"There has always been a group of Republicans that want to compromise. But they have been outshouted, outflanked by tea party. They're about equal," Schumer said. "If we keep the Senate and the president wins, and even better if we take the House, though the mainstream -- there are no moderates -- the mainstream Republicans are going to be strengthened. They've told me that. And the leaders -- both [House Speaker John] Boehner and [Senate Minority Leader Mitch] McConnell sort of have a foot in each camp. But they're pulled and dragged by the tea party. They're going to be strengthened to come and compromise with us."

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Flanked by his leadership team at a Thursday press conference, House Speaker John Boehner (R-OH) dodged two questions about Mitt Romney's controversial remarks about the poor and middle class, and beseeched the "hand-wringing" political media to stop suggesting the election is slipping away from Republicans.

"This election is about jobs," he said, in response to his first two questions, which were about Romney's recently unearthed remarks from a fundraiser deriding 47 percent of American voters as freeloaders who won't take responsibility for their lives. "Everybody's going to try to make this election about everything other than what it is."

Asked if he still believes the election is a referendum on President Obama, the speaker launched into an extended critique of the press' portrayal of the contest.

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Republican vice presidential nominee Paul Ryan gave his fellow House Republicans a pep talk during a closed-door meeting Thursday, seeking to calm their nerves amid recent speculation that the presidential race is slipping away from Mitt Romney.

The House budget chief vowed that the efforts he and his Republican have undertaken since taking over the chamber last year will elevate the Romney-Ryan ticket in the remaining weeks. But the consequence of all those controversial votes, Ryan suggested to GOP members, is that the election will be a choice between two different visions for the country. That's a far cry from the referendum on President Obama's leadership that Republicans had hoped to make the election about.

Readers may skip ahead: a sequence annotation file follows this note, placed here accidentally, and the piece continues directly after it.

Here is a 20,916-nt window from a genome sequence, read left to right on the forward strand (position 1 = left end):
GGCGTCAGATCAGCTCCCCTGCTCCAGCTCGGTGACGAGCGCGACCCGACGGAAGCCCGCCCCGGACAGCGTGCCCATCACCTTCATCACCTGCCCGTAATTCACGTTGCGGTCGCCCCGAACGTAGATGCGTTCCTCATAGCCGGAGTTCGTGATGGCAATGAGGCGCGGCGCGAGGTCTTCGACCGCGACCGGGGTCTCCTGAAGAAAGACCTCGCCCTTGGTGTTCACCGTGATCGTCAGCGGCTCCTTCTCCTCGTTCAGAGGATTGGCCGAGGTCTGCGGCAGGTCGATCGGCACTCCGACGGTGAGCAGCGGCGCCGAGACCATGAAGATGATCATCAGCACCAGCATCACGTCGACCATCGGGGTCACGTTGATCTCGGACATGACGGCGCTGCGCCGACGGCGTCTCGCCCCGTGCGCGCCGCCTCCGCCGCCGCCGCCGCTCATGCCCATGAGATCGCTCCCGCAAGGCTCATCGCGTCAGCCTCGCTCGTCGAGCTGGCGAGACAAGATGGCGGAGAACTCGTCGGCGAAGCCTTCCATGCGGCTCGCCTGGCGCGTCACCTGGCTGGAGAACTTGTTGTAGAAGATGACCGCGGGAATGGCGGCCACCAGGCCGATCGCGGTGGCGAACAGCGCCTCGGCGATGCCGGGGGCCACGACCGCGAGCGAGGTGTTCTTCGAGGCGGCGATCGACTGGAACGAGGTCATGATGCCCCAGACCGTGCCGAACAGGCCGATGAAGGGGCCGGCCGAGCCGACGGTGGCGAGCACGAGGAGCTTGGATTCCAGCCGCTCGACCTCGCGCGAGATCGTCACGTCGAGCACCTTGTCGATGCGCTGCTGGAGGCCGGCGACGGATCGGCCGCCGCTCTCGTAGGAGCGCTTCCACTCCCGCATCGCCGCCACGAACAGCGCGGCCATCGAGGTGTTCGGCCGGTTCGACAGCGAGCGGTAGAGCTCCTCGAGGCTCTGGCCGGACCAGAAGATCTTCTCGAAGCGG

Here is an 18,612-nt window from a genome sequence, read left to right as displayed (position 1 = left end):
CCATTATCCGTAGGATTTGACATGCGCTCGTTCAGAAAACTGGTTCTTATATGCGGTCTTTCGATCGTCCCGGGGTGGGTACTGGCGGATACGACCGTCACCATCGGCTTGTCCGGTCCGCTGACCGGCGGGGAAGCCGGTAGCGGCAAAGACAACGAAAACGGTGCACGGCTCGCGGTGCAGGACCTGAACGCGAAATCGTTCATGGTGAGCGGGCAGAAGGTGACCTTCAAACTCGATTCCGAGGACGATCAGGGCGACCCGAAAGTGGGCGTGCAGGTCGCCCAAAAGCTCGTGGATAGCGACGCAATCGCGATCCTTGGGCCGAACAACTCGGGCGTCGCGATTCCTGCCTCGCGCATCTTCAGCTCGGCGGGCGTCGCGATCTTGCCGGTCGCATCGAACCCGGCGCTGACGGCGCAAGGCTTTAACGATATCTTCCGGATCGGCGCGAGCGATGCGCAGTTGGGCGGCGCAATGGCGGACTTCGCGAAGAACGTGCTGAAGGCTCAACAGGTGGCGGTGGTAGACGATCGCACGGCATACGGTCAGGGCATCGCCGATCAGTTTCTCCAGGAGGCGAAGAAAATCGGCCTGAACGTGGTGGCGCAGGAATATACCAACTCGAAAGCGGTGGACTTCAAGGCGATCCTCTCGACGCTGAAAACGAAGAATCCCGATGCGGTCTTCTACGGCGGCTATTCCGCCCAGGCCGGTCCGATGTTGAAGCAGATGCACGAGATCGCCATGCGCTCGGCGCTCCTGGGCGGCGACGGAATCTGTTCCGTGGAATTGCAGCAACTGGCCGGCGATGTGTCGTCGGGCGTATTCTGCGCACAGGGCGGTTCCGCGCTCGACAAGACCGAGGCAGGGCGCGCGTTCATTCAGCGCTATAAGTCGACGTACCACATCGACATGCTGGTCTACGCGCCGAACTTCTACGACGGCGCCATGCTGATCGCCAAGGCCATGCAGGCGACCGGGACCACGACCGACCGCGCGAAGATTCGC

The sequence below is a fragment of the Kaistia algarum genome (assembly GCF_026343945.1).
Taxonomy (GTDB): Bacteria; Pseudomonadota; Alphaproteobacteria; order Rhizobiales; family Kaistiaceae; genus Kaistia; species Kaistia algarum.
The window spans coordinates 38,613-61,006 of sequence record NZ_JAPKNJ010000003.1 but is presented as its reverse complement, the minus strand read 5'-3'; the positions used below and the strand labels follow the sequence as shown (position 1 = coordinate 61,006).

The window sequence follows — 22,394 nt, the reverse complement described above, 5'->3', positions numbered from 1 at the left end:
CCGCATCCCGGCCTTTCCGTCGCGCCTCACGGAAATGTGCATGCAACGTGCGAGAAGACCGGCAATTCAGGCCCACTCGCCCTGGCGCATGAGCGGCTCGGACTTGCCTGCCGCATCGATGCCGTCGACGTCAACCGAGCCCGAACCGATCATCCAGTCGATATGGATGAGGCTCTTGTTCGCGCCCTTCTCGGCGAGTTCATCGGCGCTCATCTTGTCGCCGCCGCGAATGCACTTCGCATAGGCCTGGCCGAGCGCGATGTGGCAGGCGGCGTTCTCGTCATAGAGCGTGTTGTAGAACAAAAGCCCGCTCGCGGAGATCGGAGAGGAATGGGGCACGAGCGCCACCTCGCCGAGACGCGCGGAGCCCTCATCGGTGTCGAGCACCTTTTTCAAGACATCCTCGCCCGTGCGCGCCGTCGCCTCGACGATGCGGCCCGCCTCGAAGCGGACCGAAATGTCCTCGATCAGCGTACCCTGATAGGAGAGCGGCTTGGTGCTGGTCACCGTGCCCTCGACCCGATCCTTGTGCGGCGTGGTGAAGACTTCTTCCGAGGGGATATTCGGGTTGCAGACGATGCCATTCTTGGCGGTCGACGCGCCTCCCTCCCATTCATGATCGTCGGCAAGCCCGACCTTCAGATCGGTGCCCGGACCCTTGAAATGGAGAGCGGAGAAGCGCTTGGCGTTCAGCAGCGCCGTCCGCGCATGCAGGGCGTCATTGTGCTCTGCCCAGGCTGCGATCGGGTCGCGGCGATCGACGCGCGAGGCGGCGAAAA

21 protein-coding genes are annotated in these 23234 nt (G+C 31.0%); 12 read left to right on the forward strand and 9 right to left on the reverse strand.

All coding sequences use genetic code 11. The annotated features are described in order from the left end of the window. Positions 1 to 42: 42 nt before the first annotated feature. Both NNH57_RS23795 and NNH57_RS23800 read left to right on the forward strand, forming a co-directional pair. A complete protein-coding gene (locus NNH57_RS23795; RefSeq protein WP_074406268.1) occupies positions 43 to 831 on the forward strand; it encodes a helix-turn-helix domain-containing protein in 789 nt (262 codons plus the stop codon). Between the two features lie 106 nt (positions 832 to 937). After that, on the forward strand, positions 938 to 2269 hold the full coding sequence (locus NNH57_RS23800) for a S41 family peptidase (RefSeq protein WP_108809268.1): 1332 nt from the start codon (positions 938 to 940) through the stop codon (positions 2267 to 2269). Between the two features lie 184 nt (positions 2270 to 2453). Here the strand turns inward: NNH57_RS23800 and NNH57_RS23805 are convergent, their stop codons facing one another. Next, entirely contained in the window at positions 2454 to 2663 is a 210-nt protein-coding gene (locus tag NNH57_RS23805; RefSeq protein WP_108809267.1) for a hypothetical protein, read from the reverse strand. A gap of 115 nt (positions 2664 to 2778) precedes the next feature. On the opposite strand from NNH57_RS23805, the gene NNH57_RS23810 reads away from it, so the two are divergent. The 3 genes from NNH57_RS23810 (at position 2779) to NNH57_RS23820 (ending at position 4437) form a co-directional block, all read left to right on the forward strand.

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Voters in Ohio and Iowa trust President Obama over Mitt Romney on handling the issue of welfare, according to new polls commissioned by the pro-Obama group Priorities USA Action and shared with TPM.

The likely voters surveyed were asked, "Please tell me who you think would be better on that issue -- Mitt Romney or Barack Obama."

The Ohio poll, conducted by Global Strategy Group, found voters prefer Obama to Romney by a 43-35 point margin.

The Iowa poll, conducted by Garin-Hart-Yang, found voters trust Obama over Romney by a 41-34 percent margin.

The surveys come just ahead of a Republican-led House vote Thursday to block the Obama administration from letting states waive the welfare reform law's work requirements if they develop alternate ways to help recipients find jobs. Mitt Romney has hammered the president's move on the campaign trail, accusing him -- inaccurately -- of gutting the essence of the law.